Christie's blind spot on our most vulnerable | Editorial

By Star-Ledger Editorial Board
on October 18, 2015

This isn't the first time his administration has mishandled people in crisis.

 

What a week this was for thousands of poor and unemployable people with disabilities, many of whom rely on oxygen tanks and wheelchairs or suffer from severe mental illnesses -- and learned they could soon be homeless, thanks to some bureaucrats who work for Chris Christie.

A state housing hardship program that had been paying most of their rent through vouchers is about to expire, and instead of arranging an alternative safety net -- as every other governor has done – his administration abruptly began cutting off their aid.

Some of the 3,000 people faced evictions and had hundreds of dollars drained from their bank accounts, because their rental vouchers suddenly didn't clear. It wasn't until late in the week, after initially defending its actions, that the state finally responded to the outcry from housing advocates and proposed a solution to buy these people more time.

That's a relief, but it's only a temporary fix. So count this as the latest example of the callous indifference of this administration, and its blindness to people in need — until someone calls attention to it.

It's the same attitude we saw with the victims of Hurricane Sandy. What's striking about this latest crisis, though, is just how unnecessary it is. The emergency housing assistance program these people rely on isn't ending because the money that supports it suddenly ran out. It's ending because the state says it's being redesigned.

The Christie administration wants to revamp the program because it's only supposed to be temporary. But the core reason these people are still enrolled in it is because there's no permanent place for them to go. How many first-floor, wheelchair accessible apartments are up for rent in New Jersey, on $750 a month in federal disability aid?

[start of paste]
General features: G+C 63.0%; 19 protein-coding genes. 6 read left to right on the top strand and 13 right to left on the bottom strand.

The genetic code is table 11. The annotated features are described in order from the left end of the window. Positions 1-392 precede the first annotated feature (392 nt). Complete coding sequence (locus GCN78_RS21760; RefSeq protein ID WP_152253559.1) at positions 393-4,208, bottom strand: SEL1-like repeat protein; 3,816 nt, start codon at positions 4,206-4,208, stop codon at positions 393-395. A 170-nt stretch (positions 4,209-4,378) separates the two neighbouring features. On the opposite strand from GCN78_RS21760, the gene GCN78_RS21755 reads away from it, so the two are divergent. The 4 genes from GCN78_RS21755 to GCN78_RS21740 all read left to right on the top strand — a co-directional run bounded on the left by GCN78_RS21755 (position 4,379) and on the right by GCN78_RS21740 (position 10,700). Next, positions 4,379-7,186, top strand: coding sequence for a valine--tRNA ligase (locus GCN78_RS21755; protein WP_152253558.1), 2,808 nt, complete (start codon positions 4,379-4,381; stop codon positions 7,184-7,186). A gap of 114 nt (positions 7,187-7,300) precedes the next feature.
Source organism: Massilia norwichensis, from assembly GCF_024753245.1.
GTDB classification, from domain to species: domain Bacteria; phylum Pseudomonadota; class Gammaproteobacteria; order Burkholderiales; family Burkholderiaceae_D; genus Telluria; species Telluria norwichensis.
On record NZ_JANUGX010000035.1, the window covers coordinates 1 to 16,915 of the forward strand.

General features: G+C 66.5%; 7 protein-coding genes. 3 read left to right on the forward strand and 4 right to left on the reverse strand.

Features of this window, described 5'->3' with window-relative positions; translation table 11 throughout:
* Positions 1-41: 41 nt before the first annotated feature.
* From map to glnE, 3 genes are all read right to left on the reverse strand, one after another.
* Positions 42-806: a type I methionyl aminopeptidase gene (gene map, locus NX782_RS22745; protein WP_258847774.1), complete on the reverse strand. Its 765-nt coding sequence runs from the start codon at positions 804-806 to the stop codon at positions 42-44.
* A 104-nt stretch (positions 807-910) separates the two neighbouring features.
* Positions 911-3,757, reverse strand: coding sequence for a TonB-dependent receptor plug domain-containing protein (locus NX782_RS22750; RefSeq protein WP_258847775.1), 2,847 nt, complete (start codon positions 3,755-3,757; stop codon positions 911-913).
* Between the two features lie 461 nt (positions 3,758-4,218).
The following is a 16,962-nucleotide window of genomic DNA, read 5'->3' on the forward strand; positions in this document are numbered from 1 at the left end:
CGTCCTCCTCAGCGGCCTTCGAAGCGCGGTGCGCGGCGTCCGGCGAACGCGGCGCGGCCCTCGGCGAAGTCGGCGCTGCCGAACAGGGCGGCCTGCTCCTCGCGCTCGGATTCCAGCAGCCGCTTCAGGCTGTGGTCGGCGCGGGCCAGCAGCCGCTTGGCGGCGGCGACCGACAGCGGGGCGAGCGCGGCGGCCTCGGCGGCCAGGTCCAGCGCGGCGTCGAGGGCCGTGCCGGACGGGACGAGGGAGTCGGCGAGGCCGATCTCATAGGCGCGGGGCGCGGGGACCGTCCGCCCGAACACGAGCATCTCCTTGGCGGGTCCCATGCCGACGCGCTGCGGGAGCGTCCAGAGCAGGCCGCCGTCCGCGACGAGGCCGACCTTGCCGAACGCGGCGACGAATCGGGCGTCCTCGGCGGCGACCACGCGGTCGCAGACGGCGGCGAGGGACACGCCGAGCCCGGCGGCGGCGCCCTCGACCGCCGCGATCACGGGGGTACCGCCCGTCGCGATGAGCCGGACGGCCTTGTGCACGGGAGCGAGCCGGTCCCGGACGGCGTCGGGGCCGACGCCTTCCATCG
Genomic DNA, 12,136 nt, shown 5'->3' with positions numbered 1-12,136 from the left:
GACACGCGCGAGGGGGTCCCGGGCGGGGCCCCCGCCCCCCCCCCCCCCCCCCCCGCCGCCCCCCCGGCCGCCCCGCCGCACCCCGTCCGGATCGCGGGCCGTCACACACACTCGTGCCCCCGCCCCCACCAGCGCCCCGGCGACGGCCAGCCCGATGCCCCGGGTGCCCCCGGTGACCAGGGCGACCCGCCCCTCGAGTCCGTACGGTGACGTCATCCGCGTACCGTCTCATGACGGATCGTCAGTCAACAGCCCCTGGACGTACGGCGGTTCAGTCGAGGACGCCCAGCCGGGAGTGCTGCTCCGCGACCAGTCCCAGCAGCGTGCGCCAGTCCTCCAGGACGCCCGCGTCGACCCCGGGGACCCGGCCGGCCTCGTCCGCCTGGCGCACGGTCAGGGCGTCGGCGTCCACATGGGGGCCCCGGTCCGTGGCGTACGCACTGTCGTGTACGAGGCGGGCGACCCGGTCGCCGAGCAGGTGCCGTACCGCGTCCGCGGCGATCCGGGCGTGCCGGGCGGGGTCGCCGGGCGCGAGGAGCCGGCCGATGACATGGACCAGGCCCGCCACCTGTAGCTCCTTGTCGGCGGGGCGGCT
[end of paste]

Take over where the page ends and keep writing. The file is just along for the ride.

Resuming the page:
Public housing, Section 8 and other rental voucher programs all have years-long waiting lists. Telling impoverished people with serious disabilities to just find another place to live, without first identifying an alternative program to fill the gap, shows a total lack of awareness of the affordable housing crisis that Christie helped exacerbate.

He effectively shut down our state's program to create this housing and grabbed some of the funding intended to build it to plug his budget gaps. He is still trying to swipe more. And his attitude all along has been that affordable housing is a market problem, not a government problem.

But these people in crisis are the perfect example of why government needs to do more than just sit back and let the market take care of itself. There's a certain core group of people on welfare who will never be able to work. Would we rather send them out in wheelchairs, to beg in the street?

Christie has never had a real plan for affordable housing in New Jersey. The least he could do is make sure the most vulnerable people who need it are never left dangling in the wind.

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